Although President Donald Trump often rails against the mainstream media and insists that countless journalists are out to get him, he and his officials will manipulate or deceive major news outlets whenever they can get away with it. This week, two such outlets have apologized for letting Trump officials get away with lying: USA Today and National Public Radio.
Earlier this week, USA Today published an op-ed by Peter Navarro — one of Trump's top economic advisers — that claimed that Dr. Anthony Fauci has repeatedly been wrong about the coronavirus pandemic. But Bill Sternberg, USA Today's editorial page editor, is now saying that some of Navarro's anti-Fauci claims don't hold up when fact-checked.
According to Sternberg, "Several of Navarro's criticisms of Fauci — on the China travel restrictions, the risk from the coronavirus and falling mortality rates — were misleading or lacked context. As such, Navarro's op-ed did not meet USA Today's fact-checking standards."
USA Today's Ledyard King cites some specific examples of things Navarro wrote that were inaccurate. For example, Navarro wrote:
In late January, when I was making the case on behalf of the president to take down the flights from China, Fauci fought against the president's courageous decision — which might well have saved hundreds of thousands of American lives.
King, however, explains: "Trump and his supporters have touted the restrictions on travel from China as a travel ban, but the move stopped short of that. As Health and Human Services Secretary Alex Azar told reporters January 31, the country was denying entry to foreign nationals, 'other than immediate family of U.S. citizens and permanent residents, who have traveled in China within the last 14 days.' In addition, experts said there isn't enough data to conclude the restrictions made a significant difference. A study in the journal Science found the various travel limitations across the globe helped slow the spread of the pandemic, but more was needed to contain it."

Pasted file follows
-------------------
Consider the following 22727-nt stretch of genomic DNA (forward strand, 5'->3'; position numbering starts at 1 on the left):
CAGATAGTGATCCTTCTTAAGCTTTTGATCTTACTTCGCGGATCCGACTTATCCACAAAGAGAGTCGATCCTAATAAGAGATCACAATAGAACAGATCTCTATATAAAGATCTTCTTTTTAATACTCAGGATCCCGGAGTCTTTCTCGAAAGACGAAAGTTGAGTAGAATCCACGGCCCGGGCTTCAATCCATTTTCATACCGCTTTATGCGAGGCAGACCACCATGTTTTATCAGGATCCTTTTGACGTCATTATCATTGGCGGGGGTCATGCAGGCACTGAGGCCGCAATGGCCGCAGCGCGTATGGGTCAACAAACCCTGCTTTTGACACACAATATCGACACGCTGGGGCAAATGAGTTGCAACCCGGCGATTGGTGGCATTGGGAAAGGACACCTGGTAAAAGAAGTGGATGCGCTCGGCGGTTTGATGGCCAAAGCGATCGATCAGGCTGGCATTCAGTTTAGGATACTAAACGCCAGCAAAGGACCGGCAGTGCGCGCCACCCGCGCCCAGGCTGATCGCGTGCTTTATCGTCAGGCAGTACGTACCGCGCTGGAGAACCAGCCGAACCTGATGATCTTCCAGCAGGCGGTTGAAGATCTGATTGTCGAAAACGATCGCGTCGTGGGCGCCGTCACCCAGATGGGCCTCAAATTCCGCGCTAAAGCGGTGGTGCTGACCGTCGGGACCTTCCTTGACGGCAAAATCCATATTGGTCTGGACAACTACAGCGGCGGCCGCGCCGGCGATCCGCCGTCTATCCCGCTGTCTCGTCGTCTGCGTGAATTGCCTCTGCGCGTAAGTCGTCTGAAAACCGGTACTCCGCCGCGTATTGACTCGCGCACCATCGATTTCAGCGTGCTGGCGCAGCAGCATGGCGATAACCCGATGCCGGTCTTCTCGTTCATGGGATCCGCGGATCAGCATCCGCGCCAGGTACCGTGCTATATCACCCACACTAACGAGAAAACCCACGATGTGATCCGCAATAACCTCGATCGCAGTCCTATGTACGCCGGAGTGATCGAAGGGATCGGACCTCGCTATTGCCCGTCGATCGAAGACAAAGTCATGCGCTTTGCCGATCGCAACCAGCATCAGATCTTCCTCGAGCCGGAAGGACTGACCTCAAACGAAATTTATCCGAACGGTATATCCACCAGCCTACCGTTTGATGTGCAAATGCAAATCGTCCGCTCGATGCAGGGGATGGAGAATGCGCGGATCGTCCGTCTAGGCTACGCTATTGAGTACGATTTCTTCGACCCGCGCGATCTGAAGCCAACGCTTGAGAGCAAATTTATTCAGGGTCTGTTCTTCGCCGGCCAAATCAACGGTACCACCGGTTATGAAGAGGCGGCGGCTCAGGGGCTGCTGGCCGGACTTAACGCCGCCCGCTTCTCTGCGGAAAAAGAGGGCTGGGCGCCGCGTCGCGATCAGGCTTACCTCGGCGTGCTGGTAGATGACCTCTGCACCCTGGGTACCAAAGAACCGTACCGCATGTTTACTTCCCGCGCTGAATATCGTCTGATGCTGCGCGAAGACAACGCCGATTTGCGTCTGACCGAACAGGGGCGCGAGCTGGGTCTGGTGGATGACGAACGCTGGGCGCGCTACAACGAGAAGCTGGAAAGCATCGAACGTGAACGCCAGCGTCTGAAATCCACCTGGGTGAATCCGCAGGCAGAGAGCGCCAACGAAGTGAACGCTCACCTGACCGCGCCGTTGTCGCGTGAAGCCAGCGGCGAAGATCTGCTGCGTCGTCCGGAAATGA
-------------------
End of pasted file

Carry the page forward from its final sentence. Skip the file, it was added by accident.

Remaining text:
Navarro also wrote:
When I was working feverishly on behalf of the president in February to help engineer the fastest industrial mobilization of the health care sector in our history, Fauci was still telling the public the China virus was low risk.
But according to King: "There's no evidence of a large-scale effort by the Trump administration to mobilize supplies for the pandemic as early as February, although experts contend that a forceful response then would likely have limited the spread and saved lives. Trump said little in public about the virus during that time period and downplayed the threat."
Meanwhile, on NPR's website, Public Editor Kelly McBride criticized the outlet for letting Attorney General Bill Barr get away with lying during a "Morning Edition" segment that aired on June 26 and was hosted by reporter Steve Inskeep. That day, McBride writes, NPR listeners "heard U.S. Attorney General Barr falsely declare that mail-in ballots will jeopardize the security of the upcoming presidential election."
Barr told NPR:
There's so many occasions for fraud there that cannot be policed. I think it would be very bad. But one of the things I mentioned would be the possibility of counterfeiting.
According to McBride, the claim that mail-in voting promotes fraud is contradicted by "extensive reporting — including by NPR before Inskeep's interview — fact-checking and academic research. The overwhelming consensus is that there's no credible evidence that counterfeit mail-in ballots have posed any substantial threat to election security."
"I felt it was such a ridiculous set of claims because he clearly didn't know what he was talking about," said Charles Stewart, a political science professor at MIT, in response to Barr's claim that ballots could be stolen from mailboxes and counterfeited on a large scale and argued,
McBride writes: "I agree with the audience members who have cried foul at how this was presented. While some would argue that when a powerful government (official) offers an outrageous point, listeners should get to hear it, this interview made it too easy for those listeners to come away with an incomplete understanding — or even believing that Barr's widely debunked statement is a credible concern."